Among young nonvoters aged 18 to 29, 51 percent were Democrats and 29 percent were Republican. Among the voters, 48 percent were Democrat and 43 percent Republicans.

While 44 percent of young nonvoters said they supported the Bowles-Simpson budget bill of 2013, 54 percent of young voters did. This 2013 legislation concerned a deficit reduction package that included tax increases and cuts to Social Security and Medicare.  



Young people were less likely to report having been contacted by an electoral campaign (32 percent did, compared with 75 percent of those 65 or older). They were also less likely to report being registered to vote, an essential step in their participation in the electoral process. Young people were more likely to report have registered to vote via an Election Day registration system.   

New work by John Holbein and D. Sunshine Hillygus has found preregistration (a policy that enables eligible young people to register when receiving a driver’s license) can dramatically increase turnout among young people.

Another solution could be automatic voter registration: to automatically register eligible voters when they interact with, say, a department of motor vehicles or public assistance agency and that would dramatically increase voter rolls (and turnout).


As I’ve written based on my research, extensive literature suggests that voting influences policy and higher turnout could lead to a more progressive county. A new study of Burgenland, Austria, has found that opening polls earlier boosted voter turnout, increasing the vote share for the Social Democratic Party and the populist right.

Given all the trends that I've mentioned above, boosting turnout among young people would likely bolster the vote share for Democrats.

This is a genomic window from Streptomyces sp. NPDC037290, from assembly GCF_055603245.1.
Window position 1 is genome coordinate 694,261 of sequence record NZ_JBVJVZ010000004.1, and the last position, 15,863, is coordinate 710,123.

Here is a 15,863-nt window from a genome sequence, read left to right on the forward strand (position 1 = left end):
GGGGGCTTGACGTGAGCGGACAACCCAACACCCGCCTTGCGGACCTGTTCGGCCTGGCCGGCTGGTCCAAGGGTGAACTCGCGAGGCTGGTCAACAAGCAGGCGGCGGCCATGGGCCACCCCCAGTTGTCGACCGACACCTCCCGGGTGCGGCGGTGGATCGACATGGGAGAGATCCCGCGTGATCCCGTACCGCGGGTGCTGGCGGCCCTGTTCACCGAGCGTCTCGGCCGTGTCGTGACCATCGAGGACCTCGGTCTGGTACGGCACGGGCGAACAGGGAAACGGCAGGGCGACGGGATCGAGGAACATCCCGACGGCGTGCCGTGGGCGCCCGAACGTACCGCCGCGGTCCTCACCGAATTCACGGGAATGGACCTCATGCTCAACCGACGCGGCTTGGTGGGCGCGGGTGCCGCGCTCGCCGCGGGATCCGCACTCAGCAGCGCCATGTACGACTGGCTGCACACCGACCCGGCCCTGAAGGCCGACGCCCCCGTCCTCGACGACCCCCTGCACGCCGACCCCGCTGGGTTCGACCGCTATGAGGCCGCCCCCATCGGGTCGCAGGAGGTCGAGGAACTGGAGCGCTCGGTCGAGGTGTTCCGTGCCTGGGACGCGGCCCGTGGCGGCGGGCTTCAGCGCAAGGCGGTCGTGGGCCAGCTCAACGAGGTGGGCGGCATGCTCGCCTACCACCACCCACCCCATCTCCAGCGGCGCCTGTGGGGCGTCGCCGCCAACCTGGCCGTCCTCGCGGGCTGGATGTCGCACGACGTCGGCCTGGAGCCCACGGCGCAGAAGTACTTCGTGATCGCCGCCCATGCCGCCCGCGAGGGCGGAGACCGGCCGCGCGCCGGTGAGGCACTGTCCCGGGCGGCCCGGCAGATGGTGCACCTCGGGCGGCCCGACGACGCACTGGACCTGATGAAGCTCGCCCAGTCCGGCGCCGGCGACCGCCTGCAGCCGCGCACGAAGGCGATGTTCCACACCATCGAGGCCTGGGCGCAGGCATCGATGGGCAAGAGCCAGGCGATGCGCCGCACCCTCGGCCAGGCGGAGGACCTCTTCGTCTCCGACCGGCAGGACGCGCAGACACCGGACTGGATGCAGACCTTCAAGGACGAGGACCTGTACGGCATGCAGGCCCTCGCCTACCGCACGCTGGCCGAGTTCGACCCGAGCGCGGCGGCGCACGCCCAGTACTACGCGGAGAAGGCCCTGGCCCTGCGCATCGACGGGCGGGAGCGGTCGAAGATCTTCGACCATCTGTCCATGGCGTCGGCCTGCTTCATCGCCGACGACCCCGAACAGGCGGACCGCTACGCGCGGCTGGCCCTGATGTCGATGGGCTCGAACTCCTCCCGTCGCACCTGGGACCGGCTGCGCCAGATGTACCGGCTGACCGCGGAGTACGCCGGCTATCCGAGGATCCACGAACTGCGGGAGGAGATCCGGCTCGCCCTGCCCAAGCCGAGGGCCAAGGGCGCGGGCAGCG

Nonetheless, as I’ve noted previously, young campaign donors in 2014 tended to be on the liberal side: Sixty-one percent of young campaign donors were Democrats; only 48 percent of young non-donors were Democrats.  

These young donors were also more supportive of abortion rights: Seventy-one percent said women should always be able to obtain an abortion, compared with 59 percent of young non-donors. Young donors were also more supportive of easing the path to citizenship (65 percent were in favor, compared with 55 percent of non-donors).


In a recent exhaustive study of public opinion, political scientist Gary Jacobson showed two key trends: Young Americans were far less likely to identify as Republican, and those who did were less conservative than older people who were Republican (see charts below). The nation is becoming more diverse, and among whites, the youngest generation is more liberal on issues of race, gender and economics. 

Young people are more supportive of wealth redistribution and an active government, and this is true across gender, class, race and party identifications. One reason may be the financial crisis: A new generation that has grown up in an economy perpetually delivering below its potential will push young people to the left. By  fighting the economic stimulus, the GOP extended the length of the recovery, likely fostering more left-wing views among young people.


There are reasons to believe that these trends will have long-term effects on politics. Research suggests political attitudes tend to be quite sticky and they’re formed while people are young. A new working paper by Bastian Becker has found that expected income affects attitudes toward income redistribution; it’s unlikely that there will be a dramatic reversal on views about income redistribution as millennials age.


At the same time, change won’t happen quickly. Republicans are likely to hold the House after the 2016 election. They will be well-positioned for gains in 2018 and, depending on how they react to Trump’s likely defeat, 2020.

The low-turnout midterm and off-cycle elections reduce incentives for the GOP to moderate its views. Yet over the long term, today’s young people will become a force for progressivism. It’s unlikely that they will push for radical, sweeping change, but instead will opt for incremental steps towards social democracy.

But I’m left wondering, how can a movement gain a progressive majority if the majority doesn’t vote?

Sean McElwee

Sean McElwee is founding executive director of Data for Progress. He tweets at @seanmcelwee.